Through one door, a sea of hands reaching up from a seemingly endless void. Through another, a desert that extends into forever in all directions. Yet another, complete darkness. And this is only the beginning. Within each of these twelve worlds you’ll find other doors, that lead even deeper into the labyrinth of Madotsuki’s mind. Sometimes they don’t even resemble doors. Perhaps a portal is tucked between two lamps growing out of the side of a staircase. You may open the door of what seems to be a simple cottage, only to find that a forest stretches out from within the threshold.

One thing is constant no matter where you go. You are alone. The other denizens of the dream world want little to do with you. Feel like asking that walking taiko-drum where the door you came in through was? Well too bad, it’s just gonna keep walking. Those triangles with googly-eyes look like they might be friendly, will they help you make sense of all this? No. Madotsuki is alone with her thoughts so to speak, and from this stems one of the key aspects of this game, the absolute terror.

That thing about nightmares earlier? Yeah, that’s a pretty consistent theme no matter where you go in the game. Sometimes as you walk through a desolate hallway in the maze of a subway system, the drawn face of some otherworldly demon will jump from the shadows accompanied by a digital scream. Or perhaps as you ride your bike down a snow bank you will find yourself greeted by the remnants of an occult ritual.

The game follows the logic of deep REM sleep, pushing and pulling you from one location to another with little care for your sanity. Those moments of actual fear are relatively rare, you can go for hours without encountering one. Instead you anticipate their arrival as you listen to the sound of dripping water, lost in a room of candles. And the waiting is the worst part.

Sometimes there’s music, sometimes there isn’t. Sometimes the enemies hurt you, sometimes they don’t. At times the game seems to be alive, pulsing in its own, unknowable rhythm.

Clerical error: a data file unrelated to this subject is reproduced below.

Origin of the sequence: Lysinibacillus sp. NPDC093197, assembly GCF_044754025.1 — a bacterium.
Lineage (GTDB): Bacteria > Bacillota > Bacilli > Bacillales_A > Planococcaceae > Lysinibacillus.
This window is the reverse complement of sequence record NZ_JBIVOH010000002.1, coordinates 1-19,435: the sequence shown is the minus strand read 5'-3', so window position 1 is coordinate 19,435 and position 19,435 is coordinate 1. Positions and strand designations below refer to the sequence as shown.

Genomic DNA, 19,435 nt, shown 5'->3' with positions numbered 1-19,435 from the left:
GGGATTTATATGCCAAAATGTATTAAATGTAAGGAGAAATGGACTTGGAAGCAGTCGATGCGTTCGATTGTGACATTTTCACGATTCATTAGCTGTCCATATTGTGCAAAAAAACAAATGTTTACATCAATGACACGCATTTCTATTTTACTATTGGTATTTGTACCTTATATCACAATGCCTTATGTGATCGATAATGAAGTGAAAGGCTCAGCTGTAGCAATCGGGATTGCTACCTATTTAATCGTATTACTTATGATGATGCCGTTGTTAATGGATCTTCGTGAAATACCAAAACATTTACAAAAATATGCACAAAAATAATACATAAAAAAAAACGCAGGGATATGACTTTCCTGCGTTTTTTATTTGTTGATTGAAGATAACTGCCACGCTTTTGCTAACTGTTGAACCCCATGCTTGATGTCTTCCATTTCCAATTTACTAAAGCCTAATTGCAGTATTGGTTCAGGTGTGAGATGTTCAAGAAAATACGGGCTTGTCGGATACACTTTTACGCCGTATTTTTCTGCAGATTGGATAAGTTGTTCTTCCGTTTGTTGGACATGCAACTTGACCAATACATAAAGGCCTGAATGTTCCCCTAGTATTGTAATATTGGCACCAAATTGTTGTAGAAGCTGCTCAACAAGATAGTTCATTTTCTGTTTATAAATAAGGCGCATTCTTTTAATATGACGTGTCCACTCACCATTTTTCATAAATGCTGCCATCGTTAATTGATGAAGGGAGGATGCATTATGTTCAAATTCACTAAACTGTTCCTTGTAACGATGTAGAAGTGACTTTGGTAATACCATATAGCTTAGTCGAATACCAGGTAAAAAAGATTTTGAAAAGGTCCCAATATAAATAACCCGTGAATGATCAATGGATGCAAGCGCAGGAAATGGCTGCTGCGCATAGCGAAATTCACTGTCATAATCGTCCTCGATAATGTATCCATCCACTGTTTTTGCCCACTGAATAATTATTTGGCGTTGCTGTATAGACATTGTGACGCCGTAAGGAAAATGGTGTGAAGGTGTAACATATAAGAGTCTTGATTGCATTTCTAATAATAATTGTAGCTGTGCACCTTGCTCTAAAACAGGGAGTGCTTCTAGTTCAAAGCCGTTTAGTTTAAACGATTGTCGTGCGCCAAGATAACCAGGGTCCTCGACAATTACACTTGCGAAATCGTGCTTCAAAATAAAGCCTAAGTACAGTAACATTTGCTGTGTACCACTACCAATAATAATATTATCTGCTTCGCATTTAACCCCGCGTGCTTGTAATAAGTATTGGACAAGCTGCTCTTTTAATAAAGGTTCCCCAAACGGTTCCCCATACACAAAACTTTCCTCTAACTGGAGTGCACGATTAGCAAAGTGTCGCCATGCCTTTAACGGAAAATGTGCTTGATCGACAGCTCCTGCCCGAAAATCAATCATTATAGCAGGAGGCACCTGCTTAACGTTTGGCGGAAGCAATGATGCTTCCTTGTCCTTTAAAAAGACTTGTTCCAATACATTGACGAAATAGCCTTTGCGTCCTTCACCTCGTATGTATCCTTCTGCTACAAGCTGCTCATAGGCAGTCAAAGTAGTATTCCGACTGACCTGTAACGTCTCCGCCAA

Little is known about the game’s enigmatic author, known only to the English-speaking internet as KIKIYAMA. But one thing is for certain, this game contains a piece of their soul. The game is massive. Entire areas exist with no other purpose besides their existing. There are no effects to find in them, but yet they persist, fully inhabited, completely realized. Every asset in the game was hand-placed, even if the likelihood of a player actually seeing it is seemingly impossible.

It is obvious that Yume Nikki is a labour of love. The more you explore, the more you find of what the creator gave of themselves to the game. After playing for long enough, you realize that the titular dream diary probably rests on the bedside table of KIKIYAMA themselves.

Off

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Off is a strange little game made by a French developer who goes by the name Mortis Ghost, and found its first release in 2008. The game plays like any RPG from the 8-bit era. Your guy gets a turn. You choose for you guy to hit the enemy. The enemy get’s a turn. They choose to hit your guy. Pretty basic stuff. That is, until the battle ends and you realize that you’re playing one of the strangest games on the face of the planet.

If Yume Nikki is the surrealism of dreams then Off is the surrealism of the final moments of life. You play as you. As in the you sitting in front of your computer. Throughout the game different characters will directly speak to you, recommending courses of action you might take in controlling you ever aloof avatar, The Batter, as you guide him through the world.

Separated into four zones labeled 0-3, the world of Off is controlled by its elements. But they are not the four elements of ancient Greece, they are the elements of our modern world; smoke, metal, plastic, meat, and since this is an RPG there is of course a secret fifth element, sugar. Your objective is to move The Batter through these zones on a quest of purification. It is the goal of The Batter to make all of the zones of his world “pure,” but the questions, is it your goal as well?